So you’ve passed the Praxis with flying colors and fulfilled all the requirements for becoming a teacher in your state. Now it’s time to put all of your learning into practice.
Finding the Right Position
It is common knowledge that more good teachers are needed across the country. But finding the right job can be a daunting process. Luckily, there are some simple best practices that you can prepare to help stand out, such as following professionalism and ethics guidelines to distinguish yourself from other amateur teachers, making sure your license is up to date, and having ready examples of strategies and methods for instruction. Use the following tips to help narrow your focus and streamline your applications.
1. Do Your Research
First, determine the grade levels and/or subjects you are most interested in teaching. Make sure you have fulfilled all the qualifications for the state in which you wish to teach. Keep in mind that different states may have different requirements for licensure, while others have license reciprocity. Some schools may even give you a provisional license to start teaching while you complete the necessary test or coursework.
Check the testing requirements for your state at ets.org/praxis or by contacting the governing body directly using the State Certification Information that we provided in the prior section of this book.
2. Identify Where You Would Like to Work
Make a list of the districts and/or schools where you would most prefer to work. Many school districts have websites on which they post job openings. In addition, you should call the district office to find out whether there are any positions open that may not have been listed yet and what the district’s application procedures are.
Use the Internet as a resource. In addition to the many general websites for job hunters, there are websites devoted solely to teaching jobs. A few websites will ask you for a subscription fee, but there are many others with free listings.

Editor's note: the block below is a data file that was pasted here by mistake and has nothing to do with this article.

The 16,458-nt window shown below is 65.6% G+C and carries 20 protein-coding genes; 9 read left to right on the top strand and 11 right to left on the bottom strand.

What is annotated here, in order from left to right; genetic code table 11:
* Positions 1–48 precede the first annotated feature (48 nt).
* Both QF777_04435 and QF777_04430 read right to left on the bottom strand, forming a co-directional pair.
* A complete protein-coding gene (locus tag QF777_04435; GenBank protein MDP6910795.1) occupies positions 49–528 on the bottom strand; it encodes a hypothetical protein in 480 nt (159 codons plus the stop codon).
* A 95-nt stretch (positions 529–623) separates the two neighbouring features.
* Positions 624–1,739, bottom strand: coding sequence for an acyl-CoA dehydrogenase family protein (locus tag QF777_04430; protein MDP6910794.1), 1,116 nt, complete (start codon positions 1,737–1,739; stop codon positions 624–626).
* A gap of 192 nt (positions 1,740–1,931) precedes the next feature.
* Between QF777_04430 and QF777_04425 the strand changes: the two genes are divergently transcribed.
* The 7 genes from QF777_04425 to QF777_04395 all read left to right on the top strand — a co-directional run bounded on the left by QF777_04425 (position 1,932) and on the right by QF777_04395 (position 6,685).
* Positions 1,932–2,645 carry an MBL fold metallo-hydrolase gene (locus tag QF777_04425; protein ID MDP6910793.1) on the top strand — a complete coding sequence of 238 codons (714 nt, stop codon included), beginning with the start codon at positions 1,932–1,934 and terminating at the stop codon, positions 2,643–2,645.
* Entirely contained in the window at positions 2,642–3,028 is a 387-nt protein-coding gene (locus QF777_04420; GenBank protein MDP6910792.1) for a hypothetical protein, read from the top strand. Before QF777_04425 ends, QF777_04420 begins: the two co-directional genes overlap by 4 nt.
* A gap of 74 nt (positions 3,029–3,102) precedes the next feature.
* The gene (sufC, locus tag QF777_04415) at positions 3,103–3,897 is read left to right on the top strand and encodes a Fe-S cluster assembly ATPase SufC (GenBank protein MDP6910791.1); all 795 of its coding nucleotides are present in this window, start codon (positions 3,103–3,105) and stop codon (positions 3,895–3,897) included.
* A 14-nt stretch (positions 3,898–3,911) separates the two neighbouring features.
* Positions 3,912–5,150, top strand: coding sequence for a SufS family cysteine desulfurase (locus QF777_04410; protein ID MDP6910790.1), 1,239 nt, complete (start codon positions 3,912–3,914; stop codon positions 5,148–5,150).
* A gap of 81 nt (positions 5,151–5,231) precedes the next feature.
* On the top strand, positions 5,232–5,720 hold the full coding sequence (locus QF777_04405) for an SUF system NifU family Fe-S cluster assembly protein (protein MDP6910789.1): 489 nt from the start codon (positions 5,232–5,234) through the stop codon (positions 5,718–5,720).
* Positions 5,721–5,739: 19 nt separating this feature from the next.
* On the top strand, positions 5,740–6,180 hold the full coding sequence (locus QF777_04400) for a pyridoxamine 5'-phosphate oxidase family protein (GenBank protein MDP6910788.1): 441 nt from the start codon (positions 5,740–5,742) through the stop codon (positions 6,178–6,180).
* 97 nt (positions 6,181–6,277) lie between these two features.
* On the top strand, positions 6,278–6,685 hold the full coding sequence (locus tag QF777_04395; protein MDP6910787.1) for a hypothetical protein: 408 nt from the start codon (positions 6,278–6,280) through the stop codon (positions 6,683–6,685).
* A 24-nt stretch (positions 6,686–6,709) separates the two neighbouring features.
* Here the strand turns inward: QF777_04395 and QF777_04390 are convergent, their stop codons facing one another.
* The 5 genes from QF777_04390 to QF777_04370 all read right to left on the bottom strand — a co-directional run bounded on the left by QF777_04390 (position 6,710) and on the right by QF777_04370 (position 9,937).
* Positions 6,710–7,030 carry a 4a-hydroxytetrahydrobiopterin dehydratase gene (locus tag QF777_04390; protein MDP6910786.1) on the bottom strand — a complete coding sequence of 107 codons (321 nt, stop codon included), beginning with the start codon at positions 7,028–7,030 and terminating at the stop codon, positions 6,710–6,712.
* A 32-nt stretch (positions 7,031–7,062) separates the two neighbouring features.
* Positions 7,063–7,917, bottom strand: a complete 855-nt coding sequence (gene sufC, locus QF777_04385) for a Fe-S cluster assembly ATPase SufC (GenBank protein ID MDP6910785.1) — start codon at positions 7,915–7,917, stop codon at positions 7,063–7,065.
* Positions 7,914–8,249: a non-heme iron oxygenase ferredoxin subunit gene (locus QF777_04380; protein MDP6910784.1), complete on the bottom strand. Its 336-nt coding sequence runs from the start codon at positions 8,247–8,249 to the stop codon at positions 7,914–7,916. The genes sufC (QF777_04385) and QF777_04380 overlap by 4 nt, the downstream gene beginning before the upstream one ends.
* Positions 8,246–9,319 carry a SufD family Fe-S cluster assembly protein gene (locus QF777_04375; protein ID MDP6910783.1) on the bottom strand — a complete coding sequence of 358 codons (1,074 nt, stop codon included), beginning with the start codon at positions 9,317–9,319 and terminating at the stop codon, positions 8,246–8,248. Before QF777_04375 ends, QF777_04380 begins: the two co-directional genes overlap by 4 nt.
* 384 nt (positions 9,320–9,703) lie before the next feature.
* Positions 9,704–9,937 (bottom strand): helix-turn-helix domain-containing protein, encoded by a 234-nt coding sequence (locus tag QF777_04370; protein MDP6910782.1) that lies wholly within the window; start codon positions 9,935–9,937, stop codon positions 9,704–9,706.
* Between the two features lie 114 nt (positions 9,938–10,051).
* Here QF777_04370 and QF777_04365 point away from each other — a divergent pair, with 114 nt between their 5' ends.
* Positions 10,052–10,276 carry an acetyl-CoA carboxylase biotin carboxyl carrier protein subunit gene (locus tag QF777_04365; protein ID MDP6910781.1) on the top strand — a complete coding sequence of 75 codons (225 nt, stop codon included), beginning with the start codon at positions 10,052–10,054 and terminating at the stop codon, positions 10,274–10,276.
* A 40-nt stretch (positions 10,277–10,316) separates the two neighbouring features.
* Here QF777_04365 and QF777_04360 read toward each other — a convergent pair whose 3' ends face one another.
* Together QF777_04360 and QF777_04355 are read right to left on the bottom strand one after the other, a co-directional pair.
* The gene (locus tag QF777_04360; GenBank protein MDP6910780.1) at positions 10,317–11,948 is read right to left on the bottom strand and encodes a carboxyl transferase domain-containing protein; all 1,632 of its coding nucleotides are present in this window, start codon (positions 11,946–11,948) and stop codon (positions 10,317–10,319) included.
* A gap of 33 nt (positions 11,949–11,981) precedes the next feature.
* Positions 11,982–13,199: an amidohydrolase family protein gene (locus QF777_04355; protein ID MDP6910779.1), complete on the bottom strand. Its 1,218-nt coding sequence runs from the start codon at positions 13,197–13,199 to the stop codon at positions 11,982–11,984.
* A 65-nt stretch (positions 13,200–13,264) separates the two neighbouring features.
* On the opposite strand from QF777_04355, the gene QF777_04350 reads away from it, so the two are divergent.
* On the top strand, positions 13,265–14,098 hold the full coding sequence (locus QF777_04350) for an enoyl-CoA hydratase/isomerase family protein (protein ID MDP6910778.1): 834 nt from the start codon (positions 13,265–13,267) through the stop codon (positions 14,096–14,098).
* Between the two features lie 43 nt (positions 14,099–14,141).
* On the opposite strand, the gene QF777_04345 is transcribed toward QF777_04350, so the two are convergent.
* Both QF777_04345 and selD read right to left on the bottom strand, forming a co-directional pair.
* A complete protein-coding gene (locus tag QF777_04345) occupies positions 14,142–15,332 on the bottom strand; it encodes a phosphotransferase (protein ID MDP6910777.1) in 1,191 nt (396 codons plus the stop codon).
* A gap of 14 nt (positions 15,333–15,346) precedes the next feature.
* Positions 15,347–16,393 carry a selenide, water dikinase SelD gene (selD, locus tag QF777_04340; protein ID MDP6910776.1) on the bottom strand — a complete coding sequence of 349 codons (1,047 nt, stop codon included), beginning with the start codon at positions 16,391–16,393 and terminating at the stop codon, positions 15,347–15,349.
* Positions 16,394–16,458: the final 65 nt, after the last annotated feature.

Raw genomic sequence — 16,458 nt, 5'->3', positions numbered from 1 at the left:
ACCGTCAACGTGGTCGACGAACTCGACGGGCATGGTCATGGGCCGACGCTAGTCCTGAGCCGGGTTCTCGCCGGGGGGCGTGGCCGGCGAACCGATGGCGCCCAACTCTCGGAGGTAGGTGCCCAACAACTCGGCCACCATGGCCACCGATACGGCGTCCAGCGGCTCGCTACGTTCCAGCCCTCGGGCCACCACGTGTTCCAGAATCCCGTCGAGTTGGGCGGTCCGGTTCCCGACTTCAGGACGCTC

3. Attend Job Fairs
While many regional schools may not attend job fairs, they are still a good way to learn about openings and to network with other education professionals. Several of the websites for job- seekers listed at the end of this section also have job fair listings by state. Having a resume and broad cover letter in-hand is a good idea in general, and can make you stand out from the crowd.
Remember that you are assessing potential employers as much as they are assessing you. Consider asking the following:
- What is the first professional development opportunity offered to new teachers?
- What additional duties outside the classroom are expected of teachers?
- What is your teacher retention rate?
- When can I expect to meet my mentor? And how long is the probationary/observational period?
- What is the top school-wide priority this year? Countywide? Statewide?
- What kinds of materials or resources would be available in my classroom? (if applicable)
- What is your policy on lesson planning?
You may also want to ask about the demographics of the student population, the kinds of unique challenges they present, and what supports the school has in place.
4. Sign Up for Substitute Teaching
Substitute teaching can be another good strategy for getting your foot in the door in a particular school or district, even if there are no permanent jobs available. Think of this as an opportunity to impress principals and to learn from other teachers about possible openings. You can even submit your resume to the principals in the schools where you are substitute teaching and give them the chance to observe you in the classroom. While substitute teaching can be one of the most difficult jobs, it allows you to network and prove yourself in the classroom.
Your Resume and the Interview
For many people, writing down all of their accolades and crafting a thoughtful resume can be tedious and stressful. If you find a fulfilling position, though, this may be something that you’ll need to update only once or twice a decade. Remember, not everything has to be in the resume and cover letter: you’ll have the chance to fill in any additional details during the interview. Our recommendations below are designed to help you focus on these two aspects of landing your teaching job.